Classical tones resonate from the monitors in the basement studio of the Department of Music and Dance in Bjergsted this morning. Tomas Gajarsky, an exchange student from Slovakia, made a recording at a concert earlier this week. Now, he wants feedback from the class and his subject teacher and mentor, Mark Drews.
Learning from each other’s work
“Where was the nearest microphone? And where’s that buzzing noise coming from? Is it from the piano?” asks a fellow student, Zack Bresler, from Nebraska in the US.
Every week, there is a review of the various projects in which the students are involved. According to the Programme Coordinator and Associate Professor, Mark Drews, the students find this particularly useful.
“The students learn a lot from working together and from mentoring one another. We have a very open and relaxed atmosphere in class, but there’s only room for constructive feedback” he says, adding that “the students also appreciate that acclaimed sound engineers are quite often hired to give masterclasses”.
Involved in nearly everything
The students on the Music Production and Recording programme are involved in nearly everything that is happening on the music scene in Stavanger. They are in constant contact with their fellow students in the Department of Music and Dance who want their projects recorded.
Many of them are in charge of sound during concerts at the Spor 5 music venue and Folken, a cultural student complex run by the Student Society in Stavanger. They are also often hired to work for a number of different festivals. Some of the students are also currently involved in the recording of a new CD with the Stavanger Symphony Orchestra.
According to Drews, it is this practical approach that makes the programme so popular, attracting sound technicians from countries far from Norway — such as Mexico, Bangladesh, Lebanon and Iran this year.
“In this programme, they get numerous opportunities to work on recordings and various techniques within music production while also getting to work with professional musicians”, Drews explains.
Norwegians in the minority
Even though they are students, most of them have a lot of experience in the field, and we only accept qualified applicants. The programme was originally set up as a further education course for professional sound technicians from NRK (Norsk rikskringkasting AS — Norwegian Broadcasting Corporation) in 1993–1994. However, over time, it has developed into a course for musicians and sound technicians who want to develop their expertise within music production and recording through practical experience and research.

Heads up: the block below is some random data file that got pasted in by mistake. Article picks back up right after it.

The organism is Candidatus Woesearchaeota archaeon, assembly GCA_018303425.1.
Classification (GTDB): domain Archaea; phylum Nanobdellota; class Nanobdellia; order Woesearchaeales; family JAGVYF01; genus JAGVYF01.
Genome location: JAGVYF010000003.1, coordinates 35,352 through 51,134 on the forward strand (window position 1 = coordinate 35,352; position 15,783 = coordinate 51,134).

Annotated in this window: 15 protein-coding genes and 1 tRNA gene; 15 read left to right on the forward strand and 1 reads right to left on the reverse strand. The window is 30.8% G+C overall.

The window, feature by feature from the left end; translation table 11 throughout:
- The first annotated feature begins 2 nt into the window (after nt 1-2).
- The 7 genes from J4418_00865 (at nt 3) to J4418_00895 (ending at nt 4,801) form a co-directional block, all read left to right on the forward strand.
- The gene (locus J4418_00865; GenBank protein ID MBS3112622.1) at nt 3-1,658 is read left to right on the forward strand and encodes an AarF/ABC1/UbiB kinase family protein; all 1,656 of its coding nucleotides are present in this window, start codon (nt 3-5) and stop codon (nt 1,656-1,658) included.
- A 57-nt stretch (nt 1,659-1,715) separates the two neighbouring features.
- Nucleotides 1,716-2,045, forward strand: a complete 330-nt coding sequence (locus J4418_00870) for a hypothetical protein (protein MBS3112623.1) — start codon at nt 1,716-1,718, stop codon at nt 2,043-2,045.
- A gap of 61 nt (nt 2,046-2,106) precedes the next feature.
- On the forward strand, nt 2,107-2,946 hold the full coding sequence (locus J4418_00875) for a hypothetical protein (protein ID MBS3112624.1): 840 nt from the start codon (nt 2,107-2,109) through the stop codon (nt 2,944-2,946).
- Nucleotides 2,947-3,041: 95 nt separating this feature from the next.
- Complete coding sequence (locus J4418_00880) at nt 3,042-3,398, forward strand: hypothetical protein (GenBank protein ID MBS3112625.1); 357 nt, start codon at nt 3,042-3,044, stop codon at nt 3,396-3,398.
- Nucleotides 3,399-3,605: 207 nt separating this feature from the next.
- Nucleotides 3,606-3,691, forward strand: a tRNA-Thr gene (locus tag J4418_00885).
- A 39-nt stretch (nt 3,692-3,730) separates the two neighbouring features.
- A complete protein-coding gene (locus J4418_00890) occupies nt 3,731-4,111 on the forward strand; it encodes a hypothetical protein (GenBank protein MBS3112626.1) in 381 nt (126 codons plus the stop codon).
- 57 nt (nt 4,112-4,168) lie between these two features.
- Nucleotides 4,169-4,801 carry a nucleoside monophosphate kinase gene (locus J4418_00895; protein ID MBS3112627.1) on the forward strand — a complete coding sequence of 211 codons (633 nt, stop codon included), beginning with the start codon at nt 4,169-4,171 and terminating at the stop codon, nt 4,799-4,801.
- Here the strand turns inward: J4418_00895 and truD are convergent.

The programme has had an international profile for many years. During the last 20 years, students from over 30 different countries have graduated.
“We’ve become so international here that Norwegian students are now in the minority. This year, there is only one student with Norwegian ancestry and another who was born and raised in Norway, while the others come from around the world: Colombia, the US, Serbia, Iran — you name it”, Drews says laughing.
“Everything sounded the same”
The students report that they are very pleased with the programme, the environment and the city itself. Ann Laborovà, an exchange student from the Czech Republic says that she is really enjoying life in Stavanger.
“At home in the Czech Republic, I’m pursuing a bachelor’s programme in Music Audio Engineering, but the sound education there is very theoretical. The practical opportunities are so much better here” she explains.
Sabbir Ahmed from Bangladesh says that he picked this programme because he was fed up doing the same thing over and over, and he also really wanted to try something completely different.
“I was working on different jobs in a studio in Bangladesh. After a while, all the jobs began to feel very similar, and everything I was working on suddenly sounded the same. I decided that I needed a break and some inspiration. I feel that I’ve gotten that here”, he says.
Text: Maria Gilje Torheim